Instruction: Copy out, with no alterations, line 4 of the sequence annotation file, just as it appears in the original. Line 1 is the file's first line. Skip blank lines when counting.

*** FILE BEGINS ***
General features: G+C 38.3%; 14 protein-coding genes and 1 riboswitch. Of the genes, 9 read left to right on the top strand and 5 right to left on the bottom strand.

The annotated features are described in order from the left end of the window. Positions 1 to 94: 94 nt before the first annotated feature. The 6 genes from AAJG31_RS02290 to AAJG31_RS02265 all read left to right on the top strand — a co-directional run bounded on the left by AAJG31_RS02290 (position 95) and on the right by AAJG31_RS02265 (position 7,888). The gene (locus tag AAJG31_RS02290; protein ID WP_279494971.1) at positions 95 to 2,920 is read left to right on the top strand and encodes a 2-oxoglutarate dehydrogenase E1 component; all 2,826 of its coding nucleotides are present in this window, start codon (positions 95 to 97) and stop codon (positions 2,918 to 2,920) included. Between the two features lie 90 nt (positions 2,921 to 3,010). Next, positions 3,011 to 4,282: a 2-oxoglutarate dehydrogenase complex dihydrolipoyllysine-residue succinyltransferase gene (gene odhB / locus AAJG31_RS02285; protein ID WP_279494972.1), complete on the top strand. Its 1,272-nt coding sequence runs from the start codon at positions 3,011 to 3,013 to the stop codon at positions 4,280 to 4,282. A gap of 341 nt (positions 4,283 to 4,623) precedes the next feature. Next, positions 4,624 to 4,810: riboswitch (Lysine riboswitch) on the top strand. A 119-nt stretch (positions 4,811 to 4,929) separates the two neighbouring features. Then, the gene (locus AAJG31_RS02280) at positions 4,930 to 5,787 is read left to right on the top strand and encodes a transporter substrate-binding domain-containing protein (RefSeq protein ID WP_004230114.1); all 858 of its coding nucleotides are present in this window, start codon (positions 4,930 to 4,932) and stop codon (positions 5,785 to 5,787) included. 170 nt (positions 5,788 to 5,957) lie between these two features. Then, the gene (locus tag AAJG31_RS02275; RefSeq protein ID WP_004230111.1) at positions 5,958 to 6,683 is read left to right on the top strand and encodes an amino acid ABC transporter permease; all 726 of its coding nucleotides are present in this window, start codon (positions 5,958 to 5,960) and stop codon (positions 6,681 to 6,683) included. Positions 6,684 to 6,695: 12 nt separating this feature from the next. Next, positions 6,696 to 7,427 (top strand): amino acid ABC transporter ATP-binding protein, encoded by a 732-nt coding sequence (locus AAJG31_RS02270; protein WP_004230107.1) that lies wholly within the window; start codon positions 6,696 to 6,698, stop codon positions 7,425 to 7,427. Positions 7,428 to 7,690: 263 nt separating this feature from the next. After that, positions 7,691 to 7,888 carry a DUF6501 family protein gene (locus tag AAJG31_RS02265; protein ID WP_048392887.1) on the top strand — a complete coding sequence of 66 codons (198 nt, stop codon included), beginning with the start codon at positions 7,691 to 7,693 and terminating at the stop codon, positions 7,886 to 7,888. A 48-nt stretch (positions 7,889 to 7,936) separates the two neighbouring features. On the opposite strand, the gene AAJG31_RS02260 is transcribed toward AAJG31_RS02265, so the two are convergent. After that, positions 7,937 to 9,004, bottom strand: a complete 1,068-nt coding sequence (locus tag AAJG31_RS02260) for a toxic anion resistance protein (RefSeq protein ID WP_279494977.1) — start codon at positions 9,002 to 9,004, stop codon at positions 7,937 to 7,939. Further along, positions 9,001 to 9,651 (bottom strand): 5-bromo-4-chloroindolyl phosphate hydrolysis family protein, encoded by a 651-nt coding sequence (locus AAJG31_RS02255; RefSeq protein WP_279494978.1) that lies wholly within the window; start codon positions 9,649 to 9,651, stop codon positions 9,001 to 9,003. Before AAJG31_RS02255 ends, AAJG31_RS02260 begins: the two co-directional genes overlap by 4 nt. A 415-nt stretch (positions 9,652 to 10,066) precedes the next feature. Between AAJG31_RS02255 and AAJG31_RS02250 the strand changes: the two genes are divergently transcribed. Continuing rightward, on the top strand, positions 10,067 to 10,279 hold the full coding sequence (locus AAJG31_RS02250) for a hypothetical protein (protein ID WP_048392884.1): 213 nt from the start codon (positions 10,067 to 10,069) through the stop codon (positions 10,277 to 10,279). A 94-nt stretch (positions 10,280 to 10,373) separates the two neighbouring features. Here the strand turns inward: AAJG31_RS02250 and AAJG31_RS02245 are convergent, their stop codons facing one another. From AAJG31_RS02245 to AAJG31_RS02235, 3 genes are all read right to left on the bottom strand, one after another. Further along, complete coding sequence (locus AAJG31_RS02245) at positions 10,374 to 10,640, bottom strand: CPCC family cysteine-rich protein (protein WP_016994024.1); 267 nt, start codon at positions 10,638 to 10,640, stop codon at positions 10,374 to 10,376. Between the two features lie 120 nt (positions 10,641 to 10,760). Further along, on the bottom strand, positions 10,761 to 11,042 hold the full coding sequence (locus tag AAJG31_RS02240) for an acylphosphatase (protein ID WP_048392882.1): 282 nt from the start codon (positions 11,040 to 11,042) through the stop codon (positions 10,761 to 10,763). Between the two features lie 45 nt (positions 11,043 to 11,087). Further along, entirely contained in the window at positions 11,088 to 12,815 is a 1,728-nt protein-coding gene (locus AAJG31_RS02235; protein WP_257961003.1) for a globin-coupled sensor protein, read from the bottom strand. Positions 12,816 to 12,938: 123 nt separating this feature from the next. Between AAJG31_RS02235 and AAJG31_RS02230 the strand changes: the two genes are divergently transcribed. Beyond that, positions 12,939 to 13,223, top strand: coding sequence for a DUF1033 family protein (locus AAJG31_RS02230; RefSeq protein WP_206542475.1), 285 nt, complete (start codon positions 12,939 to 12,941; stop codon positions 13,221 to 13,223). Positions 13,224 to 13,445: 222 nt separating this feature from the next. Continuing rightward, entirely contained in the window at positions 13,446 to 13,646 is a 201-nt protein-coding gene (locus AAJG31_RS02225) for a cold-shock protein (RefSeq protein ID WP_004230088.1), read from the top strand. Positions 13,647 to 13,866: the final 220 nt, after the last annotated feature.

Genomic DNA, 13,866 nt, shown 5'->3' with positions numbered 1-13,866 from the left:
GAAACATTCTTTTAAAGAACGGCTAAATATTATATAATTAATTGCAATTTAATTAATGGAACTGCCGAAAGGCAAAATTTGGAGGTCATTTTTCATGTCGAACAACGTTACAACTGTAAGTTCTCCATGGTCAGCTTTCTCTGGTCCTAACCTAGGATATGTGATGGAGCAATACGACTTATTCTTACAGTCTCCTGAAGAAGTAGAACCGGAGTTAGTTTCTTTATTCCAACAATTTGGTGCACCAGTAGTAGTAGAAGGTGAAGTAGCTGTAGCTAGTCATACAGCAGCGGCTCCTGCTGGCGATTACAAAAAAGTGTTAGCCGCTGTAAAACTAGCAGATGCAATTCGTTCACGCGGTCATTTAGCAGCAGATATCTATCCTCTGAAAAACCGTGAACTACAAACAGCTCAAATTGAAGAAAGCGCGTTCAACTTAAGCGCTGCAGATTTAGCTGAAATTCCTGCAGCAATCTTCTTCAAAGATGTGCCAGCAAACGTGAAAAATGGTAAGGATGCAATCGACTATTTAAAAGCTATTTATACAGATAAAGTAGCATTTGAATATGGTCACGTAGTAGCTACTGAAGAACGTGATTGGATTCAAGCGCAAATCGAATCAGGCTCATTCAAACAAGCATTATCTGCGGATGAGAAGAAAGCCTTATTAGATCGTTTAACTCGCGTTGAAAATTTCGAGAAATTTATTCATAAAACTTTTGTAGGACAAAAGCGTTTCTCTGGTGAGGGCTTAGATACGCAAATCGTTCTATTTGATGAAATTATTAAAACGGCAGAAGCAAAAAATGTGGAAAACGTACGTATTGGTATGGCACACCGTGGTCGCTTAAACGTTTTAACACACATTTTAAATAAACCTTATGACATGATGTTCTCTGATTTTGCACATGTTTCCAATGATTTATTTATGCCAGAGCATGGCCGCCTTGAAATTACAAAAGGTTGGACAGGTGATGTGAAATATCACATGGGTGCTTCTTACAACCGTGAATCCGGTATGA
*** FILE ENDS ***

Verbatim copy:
GAAACATTCTTTTAAAGAACGGCTAAATATTATATAATTAATTGCAATTTAATTAATGGAACTGCCGAAAGGCAAAATTTGGAGGTCATTTTTCATGTCGAACAACGTTACAACTGTAAGTTCTCCATGGTCAGCTTTCTCTGGTCCTAACCTAGGATATGTGATGGAGCAATACGACTTATTCTTACAGTCTCCTGAAGAAGTAGAACCGGAGTTAGTTTCTTTATTCCAACAATTTGGTGCACCAGTAGTAGTAGAAGGTGAAGTAGCTGTAGCTAGTCATACAGCAGCGGCTCCTGCTGGCGATTACAAAAAAGTGTTAGCCGCTGTAAAACTAGCAGATGCAATTCGTTCACGCGGTCATTTAGCAGCAGATATCTATCCTCTGAAAAACCGTGAACTACAAACAGCTCAAATTGAAGAAAGCGCGTTCAACTTAAGCGCTGCAGATTTAGCTGAAATTCCTGCAGCAATCTTCTTCAAAGATGTGCCAGCAAACGTGAAAAATGGTAAGGATGCAATCGACTATTTAAAAGCTATTTATACAGATAAAGTAGCATTTGAATATGGTCACGTAGTAGCTACTGAAGAACGTGATTGGATTCAAGCGCAAATCGAATCAGGCTCATTCAAACAAGCATTATCTGCGGATGAGAAGAAAGCCTTATTAGATCGTTTAACTCGCGTTGAAAATTTCGAGAAATTTATTCATAAAACTTTTGTAGGACAAAAGCGTTTCTCTGGTGAGGGCTTAGATACGCAAATCGTTCTATTTGATGAAATTATTAAAACGGCAGAAGCAAAAAATGTGGAAAACGTACGTATTGGTATGGCACACCGTGGTCGCTTAAACGTTTTAACACACATTTTAAATAAACCTTATGACATGATGTTCTCTGATTTTGCACATGTTTCCAATGATTTATTTATGCCAGAGCATGGCCGCCTTGAAATTACAAAAGGTTGGACAGGTGATGTGAAATATCACATGGGTGCTTCTTACAACCGTGAATCCGGTATGA